The cognitive structure of user sense making (Keynote talk)
Digital libraries and visual interfaces are often designed to be a part of large sensemaking tasks, such as understanding a medical problem or developing a scientific model. We have been studying sensemaking tasks in two thrusts. The first thrust involves experiments with users performing subparts of the overall sensemaking task. For instance, we have developed cognitive models of finding information with an advanced visual tree browser and exploratory data analysis with an advanced visual table browser. In our second thrust we find experts who excel in sensemaking and use Cognitive Task Analysis to yield information about their knowledge, thought processes, and goal structures. Our recent focus has been on intelligence analysts who make predictions from crushing amounts of semantically rich data. The study of expert sensemakers provides a window to the cognitive structure of a complex sensemaking task that we believe has much in common with other sensemaking tasks. We found that the overall process of analysis is an opportunistic mix of two major loops of activities: (1) a foraging loop that involves processes aimed at seeking information, searching and filtering it, and reading and extracting information, and (2) a sense making loop that involves iterative development of a mental model (a conceptualization) that best fits the evidence. Information processing can be driven by bottom-up processes (from data to theory) or top-down (from theory to data). In my talk I will review our initial understanding of these processes, discuss leverage points for sensemaking technologies, and suggest metrics for the evaluation of sensemaking technologies.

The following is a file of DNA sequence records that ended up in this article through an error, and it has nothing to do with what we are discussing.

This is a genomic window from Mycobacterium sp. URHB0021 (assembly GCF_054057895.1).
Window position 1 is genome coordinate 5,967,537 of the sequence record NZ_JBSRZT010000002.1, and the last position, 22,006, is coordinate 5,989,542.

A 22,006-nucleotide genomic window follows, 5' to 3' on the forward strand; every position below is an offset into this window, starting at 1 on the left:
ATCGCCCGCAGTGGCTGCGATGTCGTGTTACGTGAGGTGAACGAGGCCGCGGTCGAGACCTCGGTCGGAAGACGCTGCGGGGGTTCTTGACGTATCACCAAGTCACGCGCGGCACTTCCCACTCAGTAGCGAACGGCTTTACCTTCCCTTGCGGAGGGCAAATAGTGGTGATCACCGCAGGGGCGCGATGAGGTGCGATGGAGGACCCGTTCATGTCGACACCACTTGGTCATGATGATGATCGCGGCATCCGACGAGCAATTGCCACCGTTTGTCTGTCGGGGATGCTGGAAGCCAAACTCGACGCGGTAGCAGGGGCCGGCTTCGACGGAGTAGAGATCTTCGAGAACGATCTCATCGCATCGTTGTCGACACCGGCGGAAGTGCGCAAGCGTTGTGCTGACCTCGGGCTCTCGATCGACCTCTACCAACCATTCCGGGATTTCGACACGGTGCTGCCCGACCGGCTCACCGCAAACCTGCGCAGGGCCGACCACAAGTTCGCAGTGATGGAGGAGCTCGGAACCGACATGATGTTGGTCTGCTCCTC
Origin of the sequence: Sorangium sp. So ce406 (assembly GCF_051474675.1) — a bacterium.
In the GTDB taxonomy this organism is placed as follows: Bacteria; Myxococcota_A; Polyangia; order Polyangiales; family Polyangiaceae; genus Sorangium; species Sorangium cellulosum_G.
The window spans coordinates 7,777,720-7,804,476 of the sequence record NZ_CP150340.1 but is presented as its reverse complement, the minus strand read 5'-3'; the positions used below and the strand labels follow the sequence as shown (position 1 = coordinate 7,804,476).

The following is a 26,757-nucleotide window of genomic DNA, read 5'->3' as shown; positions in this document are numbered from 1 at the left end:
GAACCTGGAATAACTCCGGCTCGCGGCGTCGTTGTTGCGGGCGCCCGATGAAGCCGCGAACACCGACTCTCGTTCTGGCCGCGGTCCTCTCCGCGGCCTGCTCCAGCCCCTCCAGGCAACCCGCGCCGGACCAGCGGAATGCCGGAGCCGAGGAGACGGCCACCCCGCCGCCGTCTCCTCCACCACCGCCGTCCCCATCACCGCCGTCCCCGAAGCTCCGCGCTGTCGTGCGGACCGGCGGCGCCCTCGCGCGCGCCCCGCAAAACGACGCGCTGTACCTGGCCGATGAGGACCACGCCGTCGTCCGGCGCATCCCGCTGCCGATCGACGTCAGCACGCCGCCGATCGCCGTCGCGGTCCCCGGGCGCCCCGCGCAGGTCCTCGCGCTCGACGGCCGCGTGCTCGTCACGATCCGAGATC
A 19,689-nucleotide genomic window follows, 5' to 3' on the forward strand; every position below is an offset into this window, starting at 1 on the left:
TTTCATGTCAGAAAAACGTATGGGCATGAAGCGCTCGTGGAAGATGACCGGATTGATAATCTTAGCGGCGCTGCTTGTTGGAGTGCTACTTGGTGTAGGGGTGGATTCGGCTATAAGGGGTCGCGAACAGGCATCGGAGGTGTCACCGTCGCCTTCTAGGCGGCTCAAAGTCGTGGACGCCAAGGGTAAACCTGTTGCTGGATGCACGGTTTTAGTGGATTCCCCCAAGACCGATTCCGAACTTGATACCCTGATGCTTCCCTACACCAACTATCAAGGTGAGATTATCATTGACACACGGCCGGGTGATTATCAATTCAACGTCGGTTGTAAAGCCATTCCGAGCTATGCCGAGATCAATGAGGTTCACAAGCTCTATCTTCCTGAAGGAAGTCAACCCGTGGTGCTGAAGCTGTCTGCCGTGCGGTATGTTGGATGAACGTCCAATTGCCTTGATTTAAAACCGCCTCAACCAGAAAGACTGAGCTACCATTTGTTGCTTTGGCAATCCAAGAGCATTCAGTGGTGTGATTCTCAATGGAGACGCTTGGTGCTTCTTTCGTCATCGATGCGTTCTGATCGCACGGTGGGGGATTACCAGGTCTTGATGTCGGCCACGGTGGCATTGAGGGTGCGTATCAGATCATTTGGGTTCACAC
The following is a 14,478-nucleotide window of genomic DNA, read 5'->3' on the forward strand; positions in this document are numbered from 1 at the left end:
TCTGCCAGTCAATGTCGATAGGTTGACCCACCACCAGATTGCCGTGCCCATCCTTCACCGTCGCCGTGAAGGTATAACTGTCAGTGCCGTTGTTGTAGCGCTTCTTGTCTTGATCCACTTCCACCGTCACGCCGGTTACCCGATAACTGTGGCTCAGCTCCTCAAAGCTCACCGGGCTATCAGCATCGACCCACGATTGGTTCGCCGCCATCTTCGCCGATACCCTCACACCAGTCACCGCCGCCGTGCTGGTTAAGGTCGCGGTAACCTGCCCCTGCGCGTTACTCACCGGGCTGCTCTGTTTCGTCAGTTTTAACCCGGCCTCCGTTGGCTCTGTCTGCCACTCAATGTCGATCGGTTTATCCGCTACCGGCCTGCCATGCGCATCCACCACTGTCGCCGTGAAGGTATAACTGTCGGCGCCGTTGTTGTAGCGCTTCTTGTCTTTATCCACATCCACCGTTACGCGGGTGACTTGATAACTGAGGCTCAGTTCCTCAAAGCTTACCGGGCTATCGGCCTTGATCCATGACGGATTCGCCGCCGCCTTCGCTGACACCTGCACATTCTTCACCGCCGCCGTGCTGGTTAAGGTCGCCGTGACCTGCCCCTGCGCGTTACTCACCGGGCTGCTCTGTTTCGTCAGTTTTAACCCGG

Pirolli, P. L. The cognitive structure of user sense making. (Keynote presentation) Seventh International Workshop on Audio-Visual Content and Information Visualization in Digital Libraries (AVIVDiLib'05); 2005 May 4-6; Cortona; Italy.